The turning point was when I saw some cult behavior that shook me to my core, and made me turn my back on yoga, which I regret. There is a hole in life until I return to my practice. It’s complicated. Maybe another tale for another blog post. Long story short, I’m doing exactly what I should be right now, and nothing else. My yoga is between two pedals.

My affinity for limited edition snacks is a novel hobby indeed, but it compliments my love for endurance sports. Let’s get one thing straight: I don’t only eat junk food. Most of the week I eat pretty boring stuff like rice, chicken, veggies. I keep my weekday meals balanced and healthy, but you won’t ever see the minutiae on my social media. I share my adventures diving into the local grocery store, doing reconnaissance to find the newest limited edition snacks that major companies are releasing. So what do I reward myself with after long hours of riding? Whipping open my dedicated kitchen cabinet full of rare and sought after junk foods and trying something that I might have never tasted before.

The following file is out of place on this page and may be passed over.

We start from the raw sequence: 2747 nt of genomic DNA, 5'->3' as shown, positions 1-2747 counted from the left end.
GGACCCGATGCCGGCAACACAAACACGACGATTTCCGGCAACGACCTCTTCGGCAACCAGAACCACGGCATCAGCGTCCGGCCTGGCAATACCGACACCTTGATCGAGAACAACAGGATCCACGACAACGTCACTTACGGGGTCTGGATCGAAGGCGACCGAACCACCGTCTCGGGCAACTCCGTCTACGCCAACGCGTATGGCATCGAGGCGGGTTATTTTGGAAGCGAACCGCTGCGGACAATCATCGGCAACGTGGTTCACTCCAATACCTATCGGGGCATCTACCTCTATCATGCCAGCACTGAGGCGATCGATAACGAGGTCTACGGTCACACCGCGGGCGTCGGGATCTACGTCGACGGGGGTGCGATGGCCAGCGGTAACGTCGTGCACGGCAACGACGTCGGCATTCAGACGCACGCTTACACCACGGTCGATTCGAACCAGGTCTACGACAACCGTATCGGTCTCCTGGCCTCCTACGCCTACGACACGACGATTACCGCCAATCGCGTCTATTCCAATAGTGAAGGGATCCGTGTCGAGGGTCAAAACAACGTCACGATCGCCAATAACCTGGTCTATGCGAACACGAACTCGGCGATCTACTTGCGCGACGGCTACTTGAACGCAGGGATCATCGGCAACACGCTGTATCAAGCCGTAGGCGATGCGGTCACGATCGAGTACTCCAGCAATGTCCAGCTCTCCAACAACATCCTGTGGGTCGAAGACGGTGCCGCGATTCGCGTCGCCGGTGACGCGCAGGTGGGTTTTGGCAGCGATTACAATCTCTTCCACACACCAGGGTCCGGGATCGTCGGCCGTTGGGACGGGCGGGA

The snack and confection world has exploded in the last couple years. With the rise of the snack culture on social media, companies are constantly pushing new products to drive the “thrill of the hunt” as I say. Snack influencers will post their findings on Instagram or Youtube, holding up a case of the newest Mountain Dew flavor like it’s the goddamn Stanley Cup.

The regular Snickers Bar or Lays chip just doesn’t cut it anymore. Companies are keen to drive new  products all the time. The junk food world has become a competitive monopoly. Only a handful of companies control the isles in major grocery and retail chains, so to compete with the chips to the left, a constant stream of new and exciting products drive market differentiation. This is where the Prince of Snacks finds himself at ease, scanning food shelves like The Terminator, locking in on the new and the weird in a constant race to keep up.